Celebrated every year on the 31st of October, the tradition of Halloween originated with the ancient Celtic festival of Samhain, when people would light bonfires and wear costumes to ward off ghosts. In the eighth century, Pope Gregory III designated November 1 as a time to honor all saints. Soon, All Saints Day incorporated some of the traditions of Samhain. The evening before was known as All Hallows Eve, and later Halloween.
Initially, the celebration of Halloween was extremely limited in colonial New England. Annual autumn festivities were common, which often featured the telling of ghost stories and mischief-making of all kinds, but Halloween was not yet celebrated everywhere in the country.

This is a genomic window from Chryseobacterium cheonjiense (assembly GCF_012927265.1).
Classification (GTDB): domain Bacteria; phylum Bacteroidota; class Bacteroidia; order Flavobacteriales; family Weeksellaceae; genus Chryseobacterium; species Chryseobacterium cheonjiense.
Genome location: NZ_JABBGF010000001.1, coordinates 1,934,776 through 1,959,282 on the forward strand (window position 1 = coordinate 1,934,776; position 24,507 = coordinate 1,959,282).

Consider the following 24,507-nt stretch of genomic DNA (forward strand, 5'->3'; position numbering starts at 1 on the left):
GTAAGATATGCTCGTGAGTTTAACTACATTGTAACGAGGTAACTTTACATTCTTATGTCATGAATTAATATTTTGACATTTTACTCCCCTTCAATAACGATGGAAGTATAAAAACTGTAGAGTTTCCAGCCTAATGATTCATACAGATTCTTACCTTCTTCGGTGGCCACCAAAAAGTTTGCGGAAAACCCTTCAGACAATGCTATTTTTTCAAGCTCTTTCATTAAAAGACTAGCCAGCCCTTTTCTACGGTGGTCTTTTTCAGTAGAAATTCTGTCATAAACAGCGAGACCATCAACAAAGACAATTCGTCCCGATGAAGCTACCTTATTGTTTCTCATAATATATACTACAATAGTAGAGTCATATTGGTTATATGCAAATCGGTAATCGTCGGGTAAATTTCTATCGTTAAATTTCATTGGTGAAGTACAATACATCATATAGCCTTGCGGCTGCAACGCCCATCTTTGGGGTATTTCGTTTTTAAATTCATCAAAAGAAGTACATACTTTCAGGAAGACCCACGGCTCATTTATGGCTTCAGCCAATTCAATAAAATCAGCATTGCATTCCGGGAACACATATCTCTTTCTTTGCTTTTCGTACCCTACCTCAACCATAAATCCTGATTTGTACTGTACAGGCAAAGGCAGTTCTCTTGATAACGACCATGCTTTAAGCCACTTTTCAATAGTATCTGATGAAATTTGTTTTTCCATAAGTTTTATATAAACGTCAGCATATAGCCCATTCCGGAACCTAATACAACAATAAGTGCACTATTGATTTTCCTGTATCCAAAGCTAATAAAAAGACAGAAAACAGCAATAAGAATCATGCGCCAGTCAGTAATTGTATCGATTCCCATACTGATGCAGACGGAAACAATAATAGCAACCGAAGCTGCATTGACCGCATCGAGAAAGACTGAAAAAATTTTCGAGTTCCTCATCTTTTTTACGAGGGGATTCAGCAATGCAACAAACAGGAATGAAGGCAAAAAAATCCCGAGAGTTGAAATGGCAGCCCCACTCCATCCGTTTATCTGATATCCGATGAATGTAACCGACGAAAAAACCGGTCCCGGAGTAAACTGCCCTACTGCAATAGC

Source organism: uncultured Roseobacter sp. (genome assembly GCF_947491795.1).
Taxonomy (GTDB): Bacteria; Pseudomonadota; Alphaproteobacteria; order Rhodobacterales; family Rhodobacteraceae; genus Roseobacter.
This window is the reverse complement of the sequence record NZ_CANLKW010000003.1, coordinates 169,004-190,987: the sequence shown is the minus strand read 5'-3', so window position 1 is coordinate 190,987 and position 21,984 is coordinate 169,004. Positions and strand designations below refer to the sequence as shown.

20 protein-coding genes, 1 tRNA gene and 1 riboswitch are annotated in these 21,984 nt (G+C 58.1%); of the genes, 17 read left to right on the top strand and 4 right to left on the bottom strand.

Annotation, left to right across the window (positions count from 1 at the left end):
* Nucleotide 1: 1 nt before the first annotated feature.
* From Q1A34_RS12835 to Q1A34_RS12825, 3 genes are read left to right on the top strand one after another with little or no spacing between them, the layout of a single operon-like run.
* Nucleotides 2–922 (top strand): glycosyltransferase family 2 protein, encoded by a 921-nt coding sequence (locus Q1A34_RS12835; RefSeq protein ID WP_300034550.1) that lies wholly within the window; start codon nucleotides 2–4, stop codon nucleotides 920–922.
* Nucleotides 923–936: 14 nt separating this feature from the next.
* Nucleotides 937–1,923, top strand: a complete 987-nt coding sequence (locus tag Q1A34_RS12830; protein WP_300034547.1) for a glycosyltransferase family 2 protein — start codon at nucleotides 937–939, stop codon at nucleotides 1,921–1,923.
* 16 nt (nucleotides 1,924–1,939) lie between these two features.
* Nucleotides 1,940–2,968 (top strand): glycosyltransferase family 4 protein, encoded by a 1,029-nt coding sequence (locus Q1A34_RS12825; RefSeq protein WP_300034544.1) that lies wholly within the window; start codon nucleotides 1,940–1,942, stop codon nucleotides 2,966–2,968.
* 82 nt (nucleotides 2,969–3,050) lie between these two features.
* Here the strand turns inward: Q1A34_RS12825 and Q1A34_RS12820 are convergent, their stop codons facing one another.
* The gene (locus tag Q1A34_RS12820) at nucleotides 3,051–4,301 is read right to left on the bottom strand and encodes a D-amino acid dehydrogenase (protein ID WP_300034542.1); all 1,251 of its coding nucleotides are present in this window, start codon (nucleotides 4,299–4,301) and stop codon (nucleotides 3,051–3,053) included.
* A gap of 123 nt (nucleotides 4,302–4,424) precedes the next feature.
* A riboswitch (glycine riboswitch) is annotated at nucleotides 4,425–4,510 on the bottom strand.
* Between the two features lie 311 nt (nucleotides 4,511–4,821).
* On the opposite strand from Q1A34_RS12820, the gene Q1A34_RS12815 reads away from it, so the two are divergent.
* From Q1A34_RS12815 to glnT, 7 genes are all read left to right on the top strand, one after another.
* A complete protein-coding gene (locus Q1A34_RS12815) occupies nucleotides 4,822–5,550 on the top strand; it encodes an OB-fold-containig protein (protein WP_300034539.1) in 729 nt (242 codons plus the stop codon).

In the 19th century America was flooded with new immigrants, along with the beliefs and customs of different European ethnic groups. This new influence, meshed with the American Indians created a very distinct American version of Halloween. The first celebrations included “play parties,” which were public events held to celebrate the harvest. Neighbors would share stories of the dead, tell each other’s fortunes, dance and sing. People would dress up in costumes and go house to house asking for food or money, a practice that eventually became today’s “trick-or-treat” tradition.
Over time, Halloween evolved to be more about the community and neighborly get-togethers, than just about ghosts, pranks and witchcraft. Halloween parties for both children and adults became the most popular way to celebrate the day, accompanied by a day of activities like trick-or-treating, carving jack-o-lanterns, donning costumes and eating treats.
Whatever your Halloween celebration preference is, we hope you have fun and stay safe.
Looking for local family friendly events this weekend?
Check out the links below: